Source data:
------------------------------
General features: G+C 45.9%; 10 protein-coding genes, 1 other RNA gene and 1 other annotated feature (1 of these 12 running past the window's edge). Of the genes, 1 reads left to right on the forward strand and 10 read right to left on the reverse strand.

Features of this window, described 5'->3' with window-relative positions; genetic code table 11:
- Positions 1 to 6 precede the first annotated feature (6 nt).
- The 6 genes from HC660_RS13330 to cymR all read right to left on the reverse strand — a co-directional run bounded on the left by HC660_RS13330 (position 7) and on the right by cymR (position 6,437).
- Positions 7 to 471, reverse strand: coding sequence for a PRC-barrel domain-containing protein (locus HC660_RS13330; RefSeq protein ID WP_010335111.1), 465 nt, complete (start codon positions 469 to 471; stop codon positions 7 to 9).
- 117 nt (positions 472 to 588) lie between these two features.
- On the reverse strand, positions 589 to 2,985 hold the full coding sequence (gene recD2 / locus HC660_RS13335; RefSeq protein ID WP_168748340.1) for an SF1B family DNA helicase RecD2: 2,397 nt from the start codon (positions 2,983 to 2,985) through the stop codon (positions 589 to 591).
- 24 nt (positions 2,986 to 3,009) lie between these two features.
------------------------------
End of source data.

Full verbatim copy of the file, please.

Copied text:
General features: G+C 45.9%; 10 protein-coding genes, 1 other RNA gene and 1 other annotated feature (1 of these 12 running past the window's edge). Of the genes, 1 reads left to right on the forward strand and 10 read right to left on the reverse strand.

Features of this window, described 5'->3' with window-relative positions; genetic code table 11:
- Positions 1 to 6 precede the first annotated feature (6 nt).
- The 6 genes from HC660_RS13330 to cymR all read right to left on the reverse strand — a co-directional run bounded on the left by HC660_RS13330 (position 7) and on the right by cymR (position 6,437).
- Positions 7 to 471, reverse strand: coding sequence for a PRC-barrel domain-containing protein (locus HC660_RS13330; RefSeq protein ID WP_010335111.1), 465 nt, complete (start codon positions 469 to 471; stop codon positions 7 to 9).
- 117 nt (positions 472 to 588) lie between these two features.
- On the reverse strand, positions 589 to 2,985 hold the full coding sequence (gene recD2 / locus HC660_RS13335; RefSeq protein ID WP_168748340.1) for an SF1B family DNA helicase RecD2: 2,397 nt from the start codon (positions 2,983 to 2,985) through the stop codon (positions 589 to 591).
- 24 nt (positions 2,986 to 3,009) lie between these two features.